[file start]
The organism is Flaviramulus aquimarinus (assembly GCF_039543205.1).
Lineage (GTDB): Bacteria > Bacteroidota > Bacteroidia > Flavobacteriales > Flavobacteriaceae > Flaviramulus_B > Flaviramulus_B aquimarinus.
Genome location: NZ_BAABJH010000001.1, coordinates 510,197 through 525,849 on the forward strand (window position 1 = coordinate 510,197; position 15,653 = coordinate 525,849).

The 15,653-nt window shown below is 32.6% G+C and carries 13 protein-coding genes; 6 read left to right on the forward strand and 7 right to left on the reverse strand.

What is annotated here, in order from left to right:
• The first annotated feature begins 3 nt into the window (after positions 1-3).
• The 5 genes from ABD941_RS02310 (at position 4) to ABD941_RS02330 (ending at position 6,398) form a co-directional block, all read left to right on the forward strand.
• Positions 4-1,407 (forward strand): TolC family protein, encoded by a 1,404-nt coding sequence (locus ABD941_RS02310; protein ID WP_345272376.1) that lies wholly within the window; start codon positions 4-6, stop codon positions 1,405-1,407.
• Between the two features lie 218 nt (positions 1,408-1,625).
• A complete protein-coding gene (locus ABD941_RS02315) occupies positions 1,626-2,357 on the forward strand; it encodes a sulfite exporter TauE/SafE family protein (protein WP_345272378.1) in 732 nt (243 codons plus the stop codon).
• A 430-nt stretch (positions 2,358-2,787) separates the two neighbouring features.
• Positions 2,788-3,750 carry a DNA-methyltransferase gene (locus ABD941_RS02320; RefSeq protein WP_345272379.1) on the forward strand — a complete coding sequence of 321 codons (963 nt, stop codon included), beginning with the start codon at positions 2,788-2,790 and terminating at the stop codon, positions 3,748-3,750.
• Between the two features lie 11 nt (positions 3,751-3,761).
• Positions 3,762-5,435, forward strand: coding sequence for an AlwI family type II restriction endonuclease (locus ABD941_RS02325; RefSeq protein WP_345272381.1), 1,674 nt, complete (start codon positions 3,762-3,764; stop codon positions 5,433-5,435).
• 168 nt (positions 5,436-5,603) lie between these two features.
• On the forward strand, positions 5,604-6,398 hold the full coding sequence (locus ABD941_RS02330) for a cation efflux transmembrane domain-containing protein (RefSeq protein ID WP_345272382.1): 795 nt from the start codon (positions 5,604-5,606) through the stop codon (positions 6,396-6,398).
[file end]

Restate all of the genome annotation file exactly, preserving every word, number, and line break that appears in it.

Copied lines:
The organism is Flaviramulus aquimarinus (assembly GCF_039543205.1).
Lineage (GTDB): Bacteria > Bacteroidota > Bacteroidia > Flavobacteriales > Flavobacteriaceae > Flaviramulus_B > Flaviramulus_B aquimarinus.
Genome location: NZ_BAABJH010000001.1, coordinates 510,197 through 525,849 on the forward strand (window position 1 = coordinate 510,197; position 15,653 = coordinate 525,849).

The 15,653-nt window shown below is 32.6% G+C and carries 13 protein-coding genes; 6 read left to right on the forward strand and 7 right to left on the reverse strand.

What is annotated here, in order from left to right:
• The first annotated feature begins 3 nt into the window (after positions 1-3).
• The 5 genes from ABD941_RS02310 (at position 4) to ABD941_RS02330 (ending at position 6,398) form a co-directional block, all read left to right on the forward strand.
• Positions 4-1,407 (forward strand): TolC family protein, encoded by a 1,404-nt coding sequence (locus ABD941_RS02310; protein ID WP_345272376.1) that lies wholly within the window; start codon positions 4-6, stop codon positions 1,405-1,407.
• Between the two features lie 218 nt (positions 1,408-1,625).
• A complete protein-coding gene (locus ABD941_RS02315) occupies positions 1,626-2,357 on the forward strand; it encodes a sulfite exporter TauE/SafE family protein (protein WP_345272378.1) in 732 nt (243 codons plus the stop codon).
• A 430-nt stretch (positions 2,358-2,787) separates the two neighbouring features.
• Positions 2,788-3,750 carry a DNA-methyltransferase gene (locus ABD941_RS02320; RefSeq protein WP_345272379.1) on the forward strand — a complete coding sequence of 321 codons (963 nt, stop codon included), beginning with the start codon at positions 2,788-2,790 and terminating at the stop codon, positions 3,748-3,750.
• Between the two features lie 11 nt (positions 3,751-3,761).
• Positions 3,762-5,435, forward strand: coding sequence for an AlwI family type II restriction endonuclease (locus ABD941_RS02325; RefSeq protein WP_345272381.1), 1,674 nt, complete (start codon positions 3,762-3,764; stop codon positions 5,433-5,435).
• 168 nt (positions 5,436-5,603) lie between these two features.
• On the forward strand, positions 5,604-6,398 hold the full coding sequence (locus ABD941_RS02330) for a cation efflux transmembrane domain-containing protein (RefSeq protein ID WP_345272382.1): 795 nt from the start codon (positions 5,604-5,606) through the stop codon (positions 6,396-6,398).